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Bruce Feiler: Where God Was Born


des
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This is the guy that wrote "Walking the Bible" and has the tv show on PBS which I show once.

This book is well worth reading. Feiler goes to what are now some of the most dangerous parts of the

world Iraq, Palestine, Iran (where he faced few dangers btw), etc. A typical line would be something like,

"It isn't recommended that we go there" to which he'll respond "When do we start?"

 

The idea is not that God was created somehow, but the idea of a monotheistic God started in these places.

Our God is a desert God, as he has said on some occasions. Living in the desert, I found this an interesting idea. I don't think it is in this book though.

 

He has a mission or compulsion to walk where the great histories of the Hebrew Bible were written (and also parts of the New Testament), and thru geography figure some of the stories out. He gives a very good feel

to some of the stories, some great background (I most particularly enjoyed reading about Babylon aka Iraq and also Zooastrianism). He also tells some good current stories (I think he is at heart a storyteller)-- about

current life in Iran or in a Christian church in Israel where you can hear artillery fire pretty much constantly.

 

The book has its weakness. Every few pages is, "We pulled out our Bibles". This gets pretty tiresome. Finally he tells why-- he wants to read the scriptures where the stories happened. I would have found the line less tiresome (it is a standard unvarying statement), if I had known this earlier perhaps. I also tired fo the wordy descriptions of people. I couldn't really picture them mostly anyway and don't know that I cared. I also thought a map (a map is included but not where they are when and so on) would have been great-- and made reading it much easier. I sometiems tired of his little sermons while other times I liked them.

 

His belief is that (moderate or progressive) religious people from all faiths can come together by finding their common roots. So basically only (more moderate) religion can save humanity. He makes a good argument for his case. He also is quite persuasive in finding these common roots. (BTW, he has no problem calling various people in the Bible scoundrels or worse. He has quite an argument about David.)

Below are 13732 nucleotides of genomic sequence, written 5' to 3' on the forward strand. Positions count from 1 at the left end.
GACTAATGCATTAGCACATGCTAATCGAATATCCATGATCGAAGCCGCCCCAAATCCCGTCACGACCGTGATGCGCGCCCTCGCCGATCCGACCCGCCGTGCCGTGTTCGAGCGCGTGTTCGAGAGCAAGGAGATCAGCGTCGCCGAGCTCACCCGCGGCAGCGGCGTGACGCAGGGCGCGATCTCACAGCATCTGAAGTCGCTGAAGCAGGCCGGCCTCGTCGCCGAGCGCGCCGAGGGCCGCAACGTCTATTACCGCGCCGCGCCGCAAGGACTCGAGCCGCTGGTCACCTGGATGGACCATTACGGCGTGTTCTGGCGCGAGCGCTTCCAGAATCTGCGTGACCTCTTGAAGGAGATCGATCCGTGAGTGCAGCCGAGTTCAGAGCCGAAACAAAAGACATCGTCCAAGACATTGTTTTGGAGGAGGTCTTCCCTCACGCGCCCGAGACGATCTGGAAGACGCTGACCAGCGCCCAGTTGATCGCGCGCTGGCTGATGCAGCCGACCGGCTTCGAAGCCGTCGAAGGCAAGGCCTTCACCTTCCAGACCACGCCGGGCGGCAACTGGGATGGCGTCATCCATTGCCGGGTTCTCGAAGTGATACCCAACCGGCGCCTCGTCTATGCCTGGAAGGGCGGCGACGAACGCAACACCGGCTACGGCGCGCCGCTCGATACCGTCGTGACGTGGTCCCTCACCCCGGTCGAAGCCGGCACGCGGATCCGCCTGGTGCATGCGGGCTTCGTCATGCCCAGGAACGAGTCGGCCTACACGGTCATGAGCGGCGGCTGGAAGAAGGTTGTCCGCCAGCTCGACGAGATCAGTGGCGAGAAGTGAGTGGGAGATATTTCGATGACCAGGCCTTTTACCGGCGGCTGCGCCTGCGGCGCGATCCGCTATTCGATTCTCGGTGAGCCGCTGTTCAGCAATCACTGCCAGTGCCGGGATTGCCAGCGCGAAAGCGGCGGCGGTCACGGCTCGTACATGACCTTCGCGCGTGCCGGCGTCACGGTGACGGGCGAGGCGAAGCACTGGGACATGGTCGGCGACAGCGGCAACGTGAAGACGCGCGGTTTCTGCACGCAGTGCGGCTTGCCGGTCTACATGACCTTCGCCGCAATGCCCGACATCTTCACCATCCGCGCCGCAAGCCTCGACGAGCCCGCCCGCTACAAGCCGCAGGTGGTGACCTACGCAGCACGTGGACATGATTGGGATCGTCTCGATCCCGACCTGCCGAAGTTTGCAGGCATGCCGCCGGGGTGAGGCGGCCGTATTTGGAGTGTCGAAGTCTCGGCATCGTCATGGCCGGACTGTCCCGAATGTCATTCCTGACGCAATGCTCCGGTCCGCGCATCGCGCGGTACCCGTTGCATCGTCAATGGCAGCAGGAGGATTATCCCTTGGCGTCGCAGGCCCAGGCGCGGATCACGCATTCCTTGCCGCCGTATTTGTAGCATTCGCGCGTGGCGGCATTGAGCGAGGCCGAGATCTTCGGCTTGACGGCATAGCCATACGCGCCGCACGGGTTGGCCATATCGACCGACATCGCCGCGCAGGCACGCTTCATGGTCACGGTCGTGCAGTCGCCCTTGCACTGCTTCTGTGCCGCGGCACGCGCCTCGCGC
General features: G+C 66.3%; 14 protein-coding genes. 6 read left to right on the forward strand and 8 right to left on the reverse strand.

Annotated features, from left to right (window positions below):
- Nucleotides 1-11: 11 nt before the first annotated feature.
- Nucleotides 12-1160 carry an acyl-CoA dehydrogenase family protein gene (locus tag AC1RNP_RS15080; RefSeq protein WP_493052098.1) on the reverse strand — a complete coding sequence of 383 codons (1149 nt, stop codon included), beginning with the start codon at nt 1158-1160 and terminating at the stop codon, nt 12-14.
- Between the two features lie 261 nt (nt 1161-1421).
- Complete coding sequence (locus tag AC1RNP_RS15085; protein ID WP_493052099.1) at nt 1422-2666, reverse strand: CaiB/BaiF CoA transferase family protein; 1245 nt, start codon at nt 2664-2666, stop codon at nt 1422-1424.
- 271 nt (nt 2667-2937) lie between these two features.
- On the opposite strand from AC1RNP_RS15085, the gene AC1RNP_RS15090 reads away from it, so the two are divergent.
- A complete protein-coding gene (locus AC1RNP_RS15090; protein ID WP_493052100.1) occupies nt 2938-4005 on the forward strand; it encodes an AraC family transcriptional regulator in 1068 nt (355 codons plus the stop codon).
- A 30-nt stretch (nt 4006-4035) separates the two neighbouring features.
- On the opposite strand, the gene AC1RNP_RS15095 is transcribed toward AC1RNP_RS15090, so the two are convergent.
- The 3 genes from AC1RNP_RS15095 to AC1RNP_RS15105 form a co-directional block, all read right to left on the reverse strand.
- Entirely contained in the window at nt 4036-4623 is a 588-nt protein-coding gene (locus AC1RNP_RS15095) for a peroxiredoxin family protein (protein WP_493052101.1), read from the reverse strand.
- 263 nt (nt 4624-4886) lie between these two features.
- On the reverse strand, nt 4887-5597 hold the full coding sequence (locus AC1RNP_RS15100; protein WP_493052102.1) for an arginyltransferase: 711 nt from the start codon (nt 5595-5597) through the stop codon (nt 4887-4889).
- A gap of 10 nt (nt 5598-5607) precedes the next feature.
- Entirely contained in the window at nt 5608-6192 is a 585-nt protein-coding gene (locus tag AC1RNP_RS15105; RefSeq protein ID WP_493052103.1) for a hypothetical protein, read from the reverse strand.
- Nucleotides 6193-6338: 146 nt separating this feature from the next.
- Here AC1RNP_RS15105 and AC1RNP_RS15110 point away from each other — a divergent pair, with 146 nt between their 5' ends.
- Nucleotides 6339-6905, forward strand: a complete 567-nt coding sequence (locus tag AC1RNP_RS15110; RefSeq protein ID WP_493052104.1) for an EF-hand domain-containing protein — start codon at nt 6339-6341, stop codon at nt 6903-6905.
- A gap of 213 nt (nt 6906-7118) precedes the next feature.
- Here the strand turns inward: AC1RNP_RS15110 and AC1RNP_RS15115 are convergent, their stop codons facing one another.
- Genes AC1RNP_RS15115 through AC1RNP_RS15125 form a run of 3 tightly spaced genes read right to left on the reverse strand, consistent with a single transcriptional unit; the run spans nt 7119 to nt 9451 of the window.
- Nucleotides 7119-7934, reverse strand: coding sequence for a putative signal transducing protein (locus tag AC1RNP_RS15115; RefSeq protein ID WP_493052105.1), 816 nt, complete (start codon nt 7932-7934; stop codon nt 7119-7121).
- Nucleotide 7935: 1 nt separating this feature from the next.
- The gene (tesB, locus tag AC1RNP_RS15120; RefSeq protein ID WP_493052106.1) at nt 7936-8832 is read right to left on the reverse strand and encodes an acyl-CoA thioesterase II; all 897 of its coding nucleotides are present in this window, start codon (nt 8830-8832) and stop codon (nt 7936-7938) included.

--des

Edited by des
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Des,

 

I read Feiler's earlier book on Abraham and admired what he was trying to do, find common roots among the three major religions, as you pointed out. He gave some interesting cultural/ historic insights into that part of the old testament. However, when I saw he'd come out with yet another book that defines God in terms of a particular place, it seemed like the wrong direction.

 

Feiler did make a good point about Jerusalem -- "you can connect with God only if you understand what it means to connect with one another." In other words, the ability to get along together is what defined the place as holy or sacred in the first place. I found idea that refreshing.

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Interesting that you say that. In a sense, Feiler *does* end up saying the same thing. He ends

up saying that Judaism separated from the "land" is a more powerful and real faith than that which

is connected (or attempts to be connected) to the land. God might have *started* as a desert God, but

no way stayed one.

 

The book makes some historical connections, but doesn't really assume that God is really tied to these

places. I think maybe he goes in thinking God IS connected but goes out "transformed". It is as

much a journey of the mind and heart as it is for transversing dangerous places (though that aspect

is interesting).

 

--des

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